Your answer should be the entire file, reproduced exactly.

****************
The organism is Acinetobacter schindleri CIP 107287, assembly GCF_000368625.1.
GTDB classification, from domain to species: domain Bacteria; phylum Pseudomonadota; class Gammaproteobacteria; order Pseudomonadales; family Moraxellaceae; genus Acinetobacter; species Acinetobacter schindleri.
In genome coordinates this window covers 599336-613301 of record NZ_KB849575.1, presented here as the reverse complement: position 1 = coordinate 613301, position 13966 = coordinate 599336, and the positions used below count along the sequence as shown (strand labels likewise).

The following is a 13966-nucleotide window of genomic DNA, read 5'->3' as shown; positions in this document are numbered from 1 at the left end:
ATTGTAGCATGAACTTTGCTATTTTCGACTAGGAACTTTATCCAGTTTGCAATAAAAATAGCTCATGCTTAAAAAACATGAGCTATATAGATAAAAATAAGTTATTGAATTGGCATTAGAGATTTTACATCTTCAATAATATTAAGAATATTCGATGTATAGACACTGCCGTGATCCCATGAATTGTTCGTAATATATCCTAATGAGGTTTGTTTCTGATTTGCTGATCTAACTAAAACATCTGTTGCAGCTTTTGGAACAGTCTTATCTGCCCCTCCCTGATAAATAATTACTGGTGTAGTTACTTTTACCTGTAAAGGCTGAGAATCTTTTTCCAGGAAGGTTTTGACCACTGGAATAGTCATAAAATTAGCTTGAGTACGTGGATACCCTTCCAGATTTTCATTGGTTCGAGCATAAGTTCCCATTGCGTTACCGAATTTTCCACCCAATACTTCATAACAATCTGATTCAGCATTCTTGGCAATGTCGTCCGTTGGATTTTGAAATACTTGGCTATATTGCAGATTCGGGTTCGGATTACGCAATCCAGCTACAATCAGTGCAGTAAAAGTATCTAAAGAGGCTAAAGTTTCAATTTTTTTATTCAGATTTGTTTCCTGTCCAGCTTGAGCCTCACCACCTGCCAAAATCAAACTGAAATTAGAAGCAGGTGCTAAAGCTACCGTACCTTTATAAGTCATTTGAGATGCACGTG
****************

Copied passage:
The organism is Acinetobacter schindleri CIP 107287, assembly GCF_000368625.1.
GTDB classification, from domain to species: domain Bacteria; phylum Pseudomonadota; class Gammaproteobacteria; order Pseudomonadales; family Moraxellaceae; genus Acinetobacter; species Acinetobacter schindleri.
In genome coordinates this window covers 599336-613301 of record NZ_KB849575.1, presented here as the reverse complement: position 1 = coordinate 613301, position 13966 = coordinate 599336, and the positions used below count along the sequence as shown (strand labels likewise).

The following is a 13966-nucleotide window of genomic DNA, read 5'->3' as shown; positions in this document are numbered from 1 at the left end:
ATTGTAGCATGAACTTTGCTATTTTCGACTAGGAACTTTATCCAGTTTGCAATAAAAATAGCTCATGCTTAAAAAACATGAGCTATATAGATAAAAATAAGTTATTGAATTGGCATTAGAGATTTTACATCTTCAATAATATTAAGAATATTCGATGTATAGACACTGCCGTGATCCCATGAATTGTTCGTAATATATCCTAATGAGGTTTGTTTCTGATTTGCTGATCTAACTAAAACATCTGTTGCAGCTTTTGGAACAGTCTTATCTGCCCCTCCCTGATAAATAATTACTGGTGTAGTTACTTTTACCTGTAAAGGCTGAGAATCTTTTTCCAGGAAGGTTTTGACCACTGGAATAGTCATAAAATTAGCTTGAGTACGTGGATACCCTTCCAGATTTTCATTGGTTCGAGCATAAGTTCCCATTGCGTTACCGAATTTTCCACCCAATACTTCATAACAATCTGATTCAGCATTCTTGGCAATGTCGTCCGTTGGATTTTGAAATACTTGGCTATATTGCAGATTCGGGTTCGGATTACGCAATCCAGCTACAATCAGTGCAGTAAAAGTATCTAAAGAGGCTAAAGTTTCAATTTTTTTATTCAGATTTGTTTCCTGTCCAGCTTGAGCCTCACCACCTGCCAAAATCAAACTGAAATTAGAAGCAGGTGCTAAAGCTACCGTACCTTTATAAGTCATTTGAGATGCACGTG